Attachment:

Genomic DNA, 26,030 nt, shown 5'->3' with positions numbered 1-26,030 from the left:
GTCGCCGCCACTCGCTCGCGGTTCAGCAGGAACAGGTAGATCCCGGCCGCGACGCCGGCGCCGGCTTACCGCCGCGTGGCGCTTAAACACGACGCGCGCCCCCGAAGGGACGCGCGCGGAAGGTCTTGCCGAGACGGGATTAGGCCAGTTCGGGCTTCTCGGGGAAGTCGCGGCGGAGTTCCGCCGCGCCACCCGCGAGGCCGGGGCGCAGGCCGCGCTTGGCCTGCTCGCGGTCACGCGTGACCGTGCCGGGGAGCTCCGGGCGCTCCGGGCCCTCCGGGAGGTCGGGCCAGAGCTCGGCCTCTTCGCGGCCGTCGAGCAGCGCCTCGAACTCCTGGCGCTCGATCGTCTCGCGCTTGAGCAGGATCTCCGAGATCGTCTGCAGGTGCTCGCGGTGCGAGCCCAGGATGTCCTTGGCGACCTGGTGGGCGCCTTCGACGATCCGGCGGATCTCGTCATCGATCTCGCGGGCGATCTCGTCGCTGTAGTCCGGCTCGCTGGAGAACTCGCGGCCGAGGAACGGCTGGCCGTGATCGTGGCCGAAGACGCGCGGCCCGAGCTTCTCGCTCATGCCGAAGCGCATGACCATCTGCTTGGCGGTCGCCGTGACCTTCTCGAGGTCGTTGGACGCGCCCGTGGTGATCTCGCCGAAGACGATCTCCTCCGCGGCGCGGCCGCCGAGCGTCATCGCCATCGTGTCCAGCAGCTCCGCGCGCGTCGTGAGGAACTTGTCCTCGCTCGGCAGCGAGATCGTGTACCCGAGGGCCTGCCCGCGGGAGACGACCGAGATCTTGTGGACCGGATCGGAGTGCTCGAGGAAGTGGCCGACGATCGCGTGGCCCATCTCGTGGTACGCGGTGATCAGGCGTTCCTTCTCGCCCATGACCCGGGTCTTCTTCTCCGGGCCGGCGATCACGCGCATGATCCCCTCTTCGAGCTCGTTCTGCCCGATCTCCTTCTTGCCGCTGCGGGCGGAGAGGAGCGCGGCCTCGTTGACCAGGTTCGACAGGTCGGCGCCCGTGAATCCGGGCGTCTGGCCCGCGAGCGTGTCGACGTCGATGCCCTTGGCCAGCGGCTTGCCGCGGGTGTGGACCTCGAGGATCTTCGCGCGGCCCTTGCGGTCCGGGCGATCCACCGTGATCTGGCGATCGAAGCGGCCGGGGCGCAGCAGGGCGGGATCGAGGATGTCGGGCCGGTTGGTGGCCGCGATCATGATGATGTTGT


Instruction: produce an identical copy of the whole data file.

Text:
Genomic DNA, 26,030 nt, shown 5'->3' with positions numbered 1-26,030 from the left:
GTCGCCGCCACTCGCTCGCGGTTCAGCAGGAACAGGTAGATCCCGGCCGCGACGCCGGCGCCGGCTTACCGCCGCGTGGCGCTTAAACACGACGCGCGCCCCCGAAGGGACGCGCGCGGAAGGTCTTGCCGAGACGGGATTAGGCCAGTTCGGGCTTCTCGGGGAAGTCGCGGCGGAGTTCCGCCGCGCCACCCGCGAGGCCGGGGCGCAGGCCGCGCTTGGCCTGCTCGCGGTCACGCGTGACCGTGCCGGGGAGCTCCGGGCGCTCCGGGCCCTCCGGGAGGTCGGGCCAGAGCTCGGCCTCTTCGCGGCCGTCGAGCAGCGCCTCGAACTCCTGGCGCTCGATCGTCTCGCGCTTGAGCAGGATCTCCGAGATCGTCTGCAGGTGCTCGCGGTGCGAGCCCAGGATGTCCTTGGCGACCTGGTGGGCGCCTTCGACGATCCGGCGGATCTCGTCATCGATCTCGCGGGCGATCTCGTCGCTGTAGTCCGGCTCGCTGGAGAACTCGCGGCCGAGGAACGGCTGGCCGTGATCGTGGCCGAAGACGCGCGGCCCGAGCTTCTCGCTCATGCCGAAGCGCATGACCATCTGCTTGGCGGTCGCCGTGACCTTCTCGAGGTCGTTGGACGCGCCCGTGGTGATCTCGCCGAAGACGATCTCCTCCGCGGCGCGGCCGCCGAGCGTCATCGCCATCGTGTCCAGCAGCTCCGCGCGCGTCGTGAGGAACTTGTCCTCGCTCGGCAGCGAGATCGTGTACCCGAGGGCCTGCCCGCGGGAGACGACCGAGATCTTGTGGACCGGATCGGAGTGCTCGAGGAAGTGGCCGACGATCGCGTGGCCCATCTCGTGGTACGCGGTGATCAGGCGTTCCTTCTCGCCCATGACCCGGGTCTTCTTCTCCGGGCCGGCGATCACGCGCATGATCCCCTCTTCGAGCTCGTTCTGCCCGATCTCCTTCTTGCCGCTGCGGGCGGAGAGGAGCGCGGCCTCGTTGACCAGGTTCGACAGGTCGGCGCCCGTGAATCCGGGCGTCTGGCCCGCGAGCGTGTCGACGTCGATGCCCTTGGCCAGCGGCTTGCCGCGGGTGTGGACCTCGAGGATCTTCGCGCGGCCCTTGCGGTCCGGGCGATCCACCGTGATCTGGCGATCGAAGCGGCCGGGGCGCAGCAGGGCGGGATCGAGGATGTCGGGCCGGTTGGTGGCCGCGATCATGATGATGTTGT